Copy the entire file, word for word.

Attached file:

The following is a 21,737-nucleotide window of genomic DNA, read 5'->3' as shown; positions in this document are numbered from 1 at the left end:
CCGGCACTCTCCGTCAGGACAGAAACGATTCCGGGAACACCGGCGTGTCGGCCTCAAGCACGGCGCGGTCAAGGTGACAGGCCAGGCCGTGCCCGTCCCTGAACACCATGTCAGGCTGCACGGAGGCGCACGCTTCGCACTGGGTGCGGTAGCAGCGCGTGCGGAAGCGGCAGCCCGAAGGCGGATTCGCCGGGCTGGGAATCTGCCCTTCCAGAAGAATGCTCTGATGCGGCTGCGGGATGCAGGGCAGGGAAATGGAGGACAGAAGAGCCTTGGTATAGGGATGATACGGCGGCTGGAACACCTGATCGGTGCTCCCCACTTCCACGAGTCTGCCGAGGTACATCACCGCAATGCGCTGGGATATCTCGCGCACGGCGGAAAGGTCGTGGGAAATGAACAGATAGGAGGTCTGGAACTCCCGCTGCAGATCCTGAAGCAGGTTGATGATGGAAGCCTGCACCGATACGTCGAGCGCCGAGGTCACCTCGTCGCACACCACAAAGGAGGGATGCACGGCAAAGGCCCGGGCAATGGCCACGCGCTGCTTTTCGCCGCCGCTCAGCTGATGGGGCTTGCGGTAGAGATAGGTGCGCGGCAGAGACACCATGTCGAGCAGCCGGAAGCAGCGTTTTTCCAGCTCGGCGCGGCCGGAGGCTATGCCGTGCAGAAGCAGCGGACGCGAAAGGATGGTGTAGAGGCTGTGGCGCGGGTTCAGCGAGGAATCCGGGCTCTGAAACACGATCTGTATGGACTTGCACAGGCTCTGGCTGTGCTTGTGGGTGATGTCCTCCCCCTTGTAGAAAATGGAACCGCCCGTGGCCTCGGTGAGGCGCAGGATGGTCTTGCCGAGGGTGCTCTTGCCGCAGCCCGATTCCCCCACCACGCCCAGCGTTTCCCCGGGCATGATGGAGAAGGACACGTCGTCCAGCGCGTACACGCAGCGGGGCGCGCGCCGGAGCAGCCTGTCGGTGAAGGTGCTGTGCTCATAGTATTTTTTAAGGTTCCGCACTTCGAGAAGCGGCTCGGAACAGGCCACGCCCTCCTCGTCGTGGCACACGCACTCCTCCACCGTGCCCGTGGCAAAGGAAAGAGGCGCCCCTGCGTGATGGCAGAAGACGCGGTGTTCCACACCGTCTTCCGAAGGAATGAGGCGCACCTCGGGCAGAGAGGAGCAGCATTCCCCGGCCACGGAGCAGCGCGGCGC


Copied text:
The following is a 21,737-nucleotide window of genomic DNA, read 5'->3' as shown; positions in this document are numbered from 1 at the left end:
CCGGCACTCTCCGTCAGGACAGAAACGATTCCGGGAACACCGGCGTGTCGGCCTCAAGCACGGCGCGGTCAAGGTGACAGGCCAGGCCGTGCCCGTCCCTGAACACCATGTCAGGCTGCACGGAGGCGCACGCTTCGCACTGGGTGCGGTAGCAGCGCGTGCGGAAGCGGCAGCCCGAAGGCGGATTCGCCGGGCTGGGAATCTGCCCTTCCAGAAGAATGCTCTGATGCGGCTGCGGGATGCAGGGCAGGGAAATGGAGGACAGAAGAGCCTTGGTATAGGGATGATACGGCGGCTGGAACACCTGATCGGTGCTCCCCACTTCCACGAGTCTGCCGAGGTACATCACCGCAATGCGCTGGGATATCTCGCGCACGGCGGAAAGGTCGTGGGAAATGAACAGATAGGAGGTCTGGAACTCCCGCTGCAGATCCTGAAGCAGGTTGATGATGGAAGCCTGCACCGATACGTCGAGCGCCGAGGTCACCTCGTCGCACACCACAAAGGAGGGATGCACGGCAAAGGCCCGGGCAATGGCCACGCGCTGCTTTTCGCCGCCGCTCAGCTGATGGGGCTTGCGGTAGAGATAGGTGCGCGGCAGAGACACCATGTCGAGCAGCCGGAAGCAGCGTTTTTCCAGCTCGGCGCGGCCGGAGGCTATGCCGTGCAGAAGCAGCGGACGCGAAAGGATGGTGTAGAGGCTGTGGCGCGGGTTCAGCGAGGAATCCGGGCTCTGAAACACGATCTGTATGGACTTGCACAGGCTCTGGCTGTGCTTGTGGGTGATGTCCTCCCCCTTGTAGAAAATGGAACCGCCCGTGGCCTCGGTGAGGCGCAGGATGGTCTTGCCGAGGGTGCTCTTGCCGCAGCCCGATTCCCCCACCACGCCCAGCGTTTCCCCGGGCATGATGGAGAAGGACACGTCGTCCAGCGCGTACACGCAGCGGGGCGCGCGCCGGAGCAGCCTGTCGGTGAAGGTGCTGTGCTCATAGTATTTTTTAAGGTTCCGCACTTCGAGAAGCGGCTCGGAACAGGCCACGCCCTCCTCGTCGTGGCACACGCACTCCTCCACCGTGCCCGTGGCAAAGGAAAGAGGCGCCCCTGCGTGATGGCAGAAGACGCGGTGTTCCACACCGTCTTCCGAAGGAATGAGGCGCACCTCGGGCAGAGAGGAGCAGCATTCCCCGGCCACGGAGCAGCGCGGCGC